21. minstrel

    minstrel Leader of the Insquirrelgency Staff Supporter Contributor

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    I'm about to start The Man Who Changed Everything, by Basil Mahon. It's a biography of James Clerk Maxwell, who is in the pantheon of gods when it comes to physics, and whose name is revered and reviled (because of the notorious difficulty of his equations) among engineering students.
     
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  22. Moon

    Moon Contributor Contributor

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    Just finished up Astrophysics For People In A Hurry by Neil deGrasse Tyson. Sure, Neuroscience is my field, but anything space related....sigh. In high-school, I fell in love with a nebula. :p

    Gonna read two books: The Future Of The Mind by Michio Kaku and The Girl With The Ghost Machine by Lauren DeStefano. One is a kids book that I'm reading to my youngest niece while the other is my nerd fuel.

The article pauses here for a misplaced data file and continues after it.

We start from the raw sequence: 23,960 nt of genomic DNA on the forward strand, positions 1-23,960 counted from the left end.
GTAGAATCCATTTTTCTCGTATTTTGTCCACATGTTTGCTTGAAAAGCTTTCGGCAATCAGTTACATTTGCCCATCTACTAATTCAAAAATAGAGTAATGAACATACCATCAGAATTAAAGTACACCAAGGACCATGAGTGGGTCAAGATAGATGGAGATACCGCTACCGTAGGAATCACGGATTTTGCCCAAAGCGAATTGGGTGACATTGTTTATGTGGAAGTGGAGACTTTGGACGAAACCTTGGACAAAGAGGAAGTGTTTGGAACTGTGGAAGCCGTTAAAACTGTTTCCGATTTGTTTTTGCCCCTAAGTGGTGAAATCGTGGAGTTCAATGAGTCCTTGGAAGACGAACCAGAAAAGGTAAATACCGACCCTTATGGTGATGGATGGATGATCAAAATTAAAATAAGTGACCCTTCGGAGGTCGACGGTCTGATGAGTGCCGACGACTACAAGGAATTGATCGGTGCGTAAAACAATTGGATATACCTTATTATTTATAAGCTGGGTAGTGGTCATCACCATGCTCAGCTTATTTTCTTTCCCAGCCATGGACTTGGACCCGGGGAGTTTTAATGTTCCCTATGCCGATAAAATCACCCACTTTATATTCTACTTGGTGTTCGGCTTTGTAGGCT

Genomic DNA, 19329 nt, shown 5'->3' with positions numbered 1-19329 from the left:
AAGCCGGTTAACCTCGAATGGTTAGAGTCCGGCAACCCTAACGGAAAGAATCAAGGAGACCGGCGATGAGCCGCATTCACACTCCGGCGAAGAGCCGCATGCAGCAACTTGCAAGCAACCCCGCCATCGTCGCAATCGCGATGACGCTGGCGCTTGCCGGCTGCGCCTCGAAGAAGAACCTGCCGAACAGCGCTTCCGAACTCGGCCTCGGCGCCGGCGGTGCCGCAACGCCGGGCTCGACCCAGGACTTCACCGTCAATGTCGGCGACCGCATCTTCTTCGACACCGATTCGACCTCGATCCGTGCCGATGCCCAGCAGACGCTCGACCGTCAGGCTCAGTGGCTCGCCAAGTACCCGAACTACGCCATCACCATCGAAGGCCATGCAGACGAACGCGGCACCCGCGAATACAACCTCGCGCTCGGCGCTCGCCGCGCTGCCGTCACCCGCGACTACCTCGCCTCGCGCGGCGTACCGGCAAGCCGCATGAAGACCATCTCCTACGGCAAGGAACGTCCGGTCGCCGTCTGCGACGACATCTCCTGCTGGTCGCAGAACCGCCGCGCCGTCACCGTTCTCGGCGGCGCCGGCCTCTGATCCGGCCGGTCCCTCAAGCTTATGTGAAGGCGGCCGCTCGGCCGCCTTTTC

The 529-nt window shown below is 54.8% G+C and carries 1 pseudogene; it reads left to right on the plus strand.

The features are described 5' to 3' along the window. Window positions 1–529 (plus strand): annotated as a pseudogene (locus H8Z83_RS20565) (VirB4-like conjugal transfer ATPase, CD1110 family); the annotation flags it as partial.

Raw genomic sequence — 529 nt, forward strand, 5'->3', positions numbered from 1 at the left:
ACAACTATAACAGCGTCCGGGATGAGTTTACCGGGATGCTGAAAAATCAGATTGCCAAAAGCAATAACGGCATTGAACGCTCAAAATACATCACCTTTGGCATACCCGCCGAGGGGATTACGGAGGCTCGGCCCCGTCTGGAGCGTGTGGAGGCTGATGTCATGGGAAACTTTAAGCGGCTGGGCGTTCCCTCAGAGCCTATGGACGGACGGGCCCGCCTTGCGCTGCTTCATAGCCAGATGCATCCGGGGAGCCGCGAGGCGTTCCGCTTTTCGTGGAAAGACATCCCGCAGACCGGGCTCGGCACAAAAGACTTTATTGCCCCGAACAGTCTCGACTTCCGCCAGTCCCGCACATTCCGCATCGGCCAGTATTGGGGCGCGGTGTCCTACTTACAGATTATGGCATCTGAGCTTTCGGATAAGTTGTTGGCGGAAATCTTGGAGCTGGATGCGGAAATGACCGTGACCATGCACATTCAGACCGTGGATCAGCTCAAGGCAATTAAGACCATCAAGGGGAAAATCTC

I may also reread the Scott Pilgrim series.....again....because I love that series.
     
  23. Zerotonin

    Zerotonin Serotonin machine broke Supporter

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    Just finished It's Kind of a Funny Story by Ned Vizzini. Good book, interesting writing style, but nothing groundbreaking. Would highly recommend if you ever wanted to learn what it's like in a psychiatric ward.

    Started Prozac Nation by Elizabeth Wurtzel right afterwards.
     
  24. Teladan

    Teladan Active Member

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    Finished Crime and Punishment. Reading The Death of Ivan Ilyich next.
     
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  25. Dracon

    Dracon Contributor Contributor

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    Polished off The Traitor Baru Cormorant this weekend, probably read half of it on Friday and feel terribly guilty for it.

    Now I have Lord Brocktree to indulge my nostalgia as I finally get to reading the very few books of the Redwall series of my childhood I never read. There's also The Sable Quean and The Rogue Crew.

    Like standing on a clifftop looking to an icy pool a hundred feet below, I'm considering taking another stab at Malazan, after my aborted attempt last year. Still weighing up whether I am in the right mindset to roll with the punches.